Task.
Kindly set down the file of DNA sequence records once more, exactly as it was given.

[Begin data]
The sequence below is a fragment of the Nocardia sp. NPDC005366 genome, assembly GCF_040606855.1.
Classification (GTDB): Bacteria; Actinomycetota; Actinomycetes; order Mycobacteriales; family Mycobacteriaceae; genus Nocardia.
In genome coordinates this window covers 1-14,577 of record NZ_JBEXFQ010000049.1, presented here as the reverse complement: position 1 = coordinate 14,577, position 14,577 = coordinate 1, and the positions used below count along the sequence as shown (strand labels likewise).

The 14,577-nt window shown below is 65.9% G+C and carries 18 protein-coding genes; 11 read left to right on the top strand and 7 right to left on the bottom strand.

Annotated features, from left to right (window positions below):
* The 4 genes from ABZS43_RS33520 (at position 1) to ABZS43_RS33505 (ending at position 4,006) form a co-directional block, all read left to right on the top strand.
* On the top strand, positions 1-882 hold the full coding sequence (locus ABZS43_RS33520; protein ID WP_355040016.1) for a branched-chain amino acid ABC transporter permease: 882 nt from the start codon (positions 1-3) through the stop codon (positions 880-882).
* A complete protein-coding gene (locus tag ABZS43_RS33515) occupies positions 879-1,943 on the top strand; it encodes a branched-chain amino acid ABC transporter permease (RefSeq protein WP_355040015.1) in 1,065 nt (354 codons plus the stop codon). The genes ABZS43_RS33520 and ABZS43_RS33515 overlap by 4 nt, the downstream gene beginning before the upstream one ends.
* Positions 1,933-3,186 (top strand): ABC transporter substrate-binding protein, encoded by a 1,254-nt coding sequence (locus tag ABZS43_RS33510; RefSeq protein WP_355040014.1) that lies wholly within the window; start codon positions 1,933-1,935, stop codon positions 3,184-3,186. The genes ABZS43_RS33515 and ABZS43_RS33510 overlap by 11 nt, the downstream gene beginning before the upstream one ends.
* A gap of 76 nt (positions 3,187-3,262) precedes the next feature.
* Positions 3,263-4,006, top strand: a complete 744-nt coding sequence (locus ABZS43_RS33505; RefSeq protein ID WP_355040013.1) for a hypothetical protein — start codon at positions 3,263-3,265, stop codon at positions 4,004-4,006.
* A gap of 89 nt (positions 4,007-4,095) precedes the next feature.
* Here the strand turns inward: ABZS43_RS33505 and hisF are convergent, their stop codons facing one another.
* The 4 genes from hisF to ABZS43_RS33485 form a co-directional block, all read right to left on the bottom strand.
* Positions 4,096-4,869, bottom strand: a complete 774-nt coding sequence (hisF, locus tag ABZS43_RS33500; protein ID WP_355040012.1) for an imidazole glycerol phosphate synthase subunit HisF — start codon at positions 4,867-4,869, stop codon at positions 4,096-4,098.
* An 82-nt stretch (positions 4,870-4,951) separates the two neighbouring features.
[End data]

The sequence below is a fragment of the Nocardia sp. NPDC005366 genome, assembly GCF_040606855.1.
Classification (GTDB): Bacteria; Actinomycetota; Actinomycetes; order Mycobacteriales; family Mycobacteriaceae; genus Nocardia.
In genome coordinates this window covers 1-14,577 of record NZ_JBEXFQ010000049.1, presented here as the reverse complement: position 1 = coordinate 14,577, position 14,577 = coordinate 1, and the positions used below count along the sequence as shown (strand labels likewise).

The 14,577-nt window shown below is 65.9% G+C and carries 18 protein-coding genes; 11 read left to right on the top strand and 7 right to left on the bottom strand.

Annotated features, from left to right (window positions below):
* The 4 genes from ABZS43_RS33520 (at position 1) to ABZS43_RS33505 (ending at position 4,006) form a co-directional block, all read left to right on the top strand.
* On the top strand, positions 1-882 hold the full coding sequence (locus ABZS43_RS33520; protein ID WP_355040016.1) for a branched-chain amino acid ABC transporter permease: 882 nt from the start codon (positions 1-3) through the stop codon (positions 880-882).
* A complete protein-coding gene (locus tag ABZS43_RS33515) occupies positions 879-1,943 on the top strand; it encodes a branched-chain amino acid ABC transporter permease (RefSeq protein WP_355040015.1) in 1,065 nt (354 codons plus the stop codon). The genes ABZS43_RS33520 and ABZS43_RS33515 overlap by 4 nt, the downstream gene beginning before the upstream one ends.
* Positions 1,933-3,186 (top strand): ABC transporter substrate-binding protein, encoded by a 1,254-nt coding sequence (locus tag ABZS43_RS33510; RefSeq protein WP_355040014.1) that lies wholly within the window; start codon positions 1,933-1,935, stop codon positions 3,184-3,186. The genes ABZS43_RS33515 and ABZS43_RS33510 overlap by 11 nt, the downstream gene beginning before the upstream one ends.
* A gap of 76 nt (positions 3,187-3,262) precedes the next feature.
* Positions 3,263-4,006, top strand: a complete 744-nt coding sequence (locus ABZS43_RS33505; RefSeq protein ID WP_355040013.1) for a hypothetical protein — start codon at positions 3,263-3,265, stop codon at positions 4,004-4,006.
* A gap of 89 nt (positions 4,007-4,095) precedes the next feature.
* Here the strand turns inward: ABZS43_RS33505 and hisF are convergent, their stop codons facing one another.
* The 4 genes from hisF to ABZS43_RS33485 form a co-directional block, all read right to left on the bottom strand.
* Positions 4,096-4,869, bottom strand: a complete 774-nt coding sequence (hisF, locus tag ABZS43_RS33500; protein ID WP_355040012.1) for an imidazole glycerol phosphate synthase subunit HisF — start codon at positions 4,867-4,869, stop codon at positions 4,096-4,098.
* An 82-nt stretch (positions 4,870-4,951) separates the two neighbouring features.